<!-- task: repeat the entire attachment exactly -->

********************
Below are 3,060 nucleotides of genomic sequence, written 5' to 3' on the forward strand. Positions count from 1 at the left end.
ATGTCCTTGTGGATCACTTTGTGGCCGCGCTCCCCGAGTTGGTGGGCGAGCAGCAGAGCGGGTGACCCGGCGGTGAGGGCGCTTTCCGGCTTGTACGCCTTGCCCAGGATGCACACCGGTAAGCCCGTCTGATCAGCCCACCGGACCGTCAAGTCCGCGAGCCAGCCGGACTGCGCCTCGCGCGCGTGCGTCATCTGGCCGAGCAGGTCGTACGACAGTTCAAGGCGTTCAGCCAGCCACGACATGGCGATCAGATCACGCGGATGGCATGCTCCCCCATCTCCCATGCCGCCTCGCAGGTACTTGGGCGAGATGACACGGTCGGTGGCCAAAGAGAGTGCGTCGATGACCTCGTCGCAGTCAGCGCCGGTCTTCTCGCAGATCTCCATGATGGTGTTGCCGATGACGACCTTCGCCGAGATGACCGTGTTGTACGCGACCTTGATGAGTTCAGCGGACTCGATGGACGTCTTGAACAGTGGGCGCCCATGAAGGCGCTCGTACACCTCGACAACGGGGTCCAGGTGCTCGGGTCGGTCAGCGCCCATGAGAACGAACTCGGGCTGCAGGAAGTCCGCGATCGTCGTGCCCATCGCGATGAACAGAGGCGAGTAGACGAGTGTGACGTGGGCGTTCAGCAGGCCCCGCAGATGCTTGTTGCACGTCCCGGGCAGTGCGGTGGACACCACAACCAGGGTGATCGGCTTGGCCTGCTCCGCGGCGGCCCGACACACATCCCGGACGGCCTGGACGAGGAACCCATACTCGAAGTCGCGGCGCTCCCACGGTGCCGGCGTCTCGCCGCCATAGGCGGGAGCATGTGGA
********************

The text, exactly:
Below are 3,060 nucleotides of genomic sequence, written 5' to 3' on the forward strand. Positions count from 1 at the left end.
ATGTCCTTGTGGATCACTTTGTGGCCGCGCTCCCCGAGTTGGTGGGCGAGCAGCAGAGCGGGTGACCCGGCGGTGAGGGCGCTTTCCGGCTTGTACGCCTTGCCCAGGATGCACACCGGTAAGCCCGTCTGATCAGCCCACCGGACCGTCAAGTCCGCGAGCCAGCCGGACTGCGCCTCGCGCGCGTGCGTCATCTGGCCGAGCAGGTCGTACGACAGTTCAAGGCGTTCAGCCAGCCACGACATGGCGATCAGATCACGCGGATGGCATGCTCCCCCATCTCCCATGCCGCCTCGCAGGTACTTGGGCGAGATGACACGGTCGGTGGCCAAAGAGAGTGCGTCGATGACCTCGTCGCAGTCAGCGCCGGTCTTCTCGCAGATCTCCATGATGGTGTTGCCGATGACGACCTTCGCCGAGATGACCGTGTTGTACGCGACCTTGATGAGTTCAGCGGACTCGATGGACGTCTTGAACAGTGGGCGCCCATGAAGGCGCTCGTACACCTCGACAACGGGGTCCAGGTGCTCGGGTCGGTCAGCGCCCATGAGAACGAACTCGGGCTGCAGGAAGTCCGCGATCGTCGTGCCCATCGCGATGAACAGAGGCGAGTAGACGAGTGTGACGTGGGCGTTCAGCAGGCCCCGCAGATGCTTGTTGCACGTCCCGGGCAGTGCGGTGGACACCACAACCAGGGTGATCGGCTTGGCCTGCTCCGCGGCGGCCCGACACACATCCCGGACGGCCTGGACGAGGAACCCATACTCGAAGTCGCGGCGCTCCCACGGTGCCGGCGTCTCGCCGCCATAGGCGGGAGCATGTGGA